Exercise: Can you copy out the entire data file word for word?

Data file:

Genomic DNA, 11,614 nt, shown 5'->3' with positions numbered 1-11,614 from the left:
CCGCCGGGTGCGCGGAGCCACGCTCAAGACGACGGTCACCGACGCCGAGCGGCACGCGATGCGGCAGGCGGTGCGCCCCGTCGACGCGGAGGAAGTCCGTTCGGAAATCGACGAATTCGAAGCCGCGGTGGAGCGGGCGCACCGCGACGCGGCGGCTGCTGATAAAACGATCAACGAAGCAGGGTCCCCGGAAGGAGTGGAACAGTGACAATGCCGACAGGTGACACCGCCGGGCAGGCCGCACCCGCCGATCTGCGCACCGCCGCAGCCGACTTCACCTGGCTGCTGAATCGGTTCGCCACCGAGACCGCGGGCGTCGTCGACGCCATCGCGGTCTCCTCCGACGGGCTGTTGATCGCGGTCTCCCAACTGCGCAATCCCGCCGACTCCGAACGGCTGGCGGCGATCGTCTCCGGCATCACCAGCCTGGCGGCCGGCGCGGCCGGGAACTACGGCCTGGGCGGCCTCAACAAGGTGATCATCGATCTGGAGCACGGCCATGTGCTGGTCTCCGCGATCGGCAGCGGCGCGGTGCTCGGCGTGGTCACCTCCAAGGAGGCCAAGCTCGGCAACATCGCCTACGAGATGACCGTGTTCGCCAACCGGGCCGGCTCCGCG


Genomic DNA, 11,614 nt, shown 5'->3' with positions numbered 1-11,614 from the left:
CCGCCGGGTGCGCGGAGCCACGCTCAAGACGACGGTCACCGACGCCGAGCGGCACGCGATGCGGCAGGCGGTGCGCCCCGTCGACGCGGAGGAAGTCCGTTCGGAAATCGACGAATTCGAAGCCGCGGTGGAGCGGGCGCACCGCGACGCGGCGGCTGCTGATAAAACGATCAACGAAGCAGGGTCCCCGGAAGGAGTGGAACAGTGACAATGCCGACAGGTGACACCGCCGGGCAGGCCGCACCCGCCGATCTGCGCACCGCCGCAGCCGACTTCACCTGGCTGCTGAATCGGTTCGCCACCGAGACCGCGGGCGTCGTCGACGCCATCGCGGTCTCCTCCGACGGGCTGTTGATCGCGGTCTCCCAACTGCGCAATCCCGCCGACTCCGAACGGCTGGCGGCGATCGTCTCCGGCATCACCAGCCTGGCGGCCGGCGCGGCCGGGAACTACGGCCTGGGCGGCCTCAACAAGGTGATCATCGATCTGGAGCACGGCCATGTGCTGGTCTCCGCGATCGGCAGCGGCGCGGTGCTCGGCGTGGTCACCTCCAAGGAGGCCAAGCTCGGCAACATCGCCTACGAGATGACCGTGTTCGCCAACCGGGCCGGCTCCGCG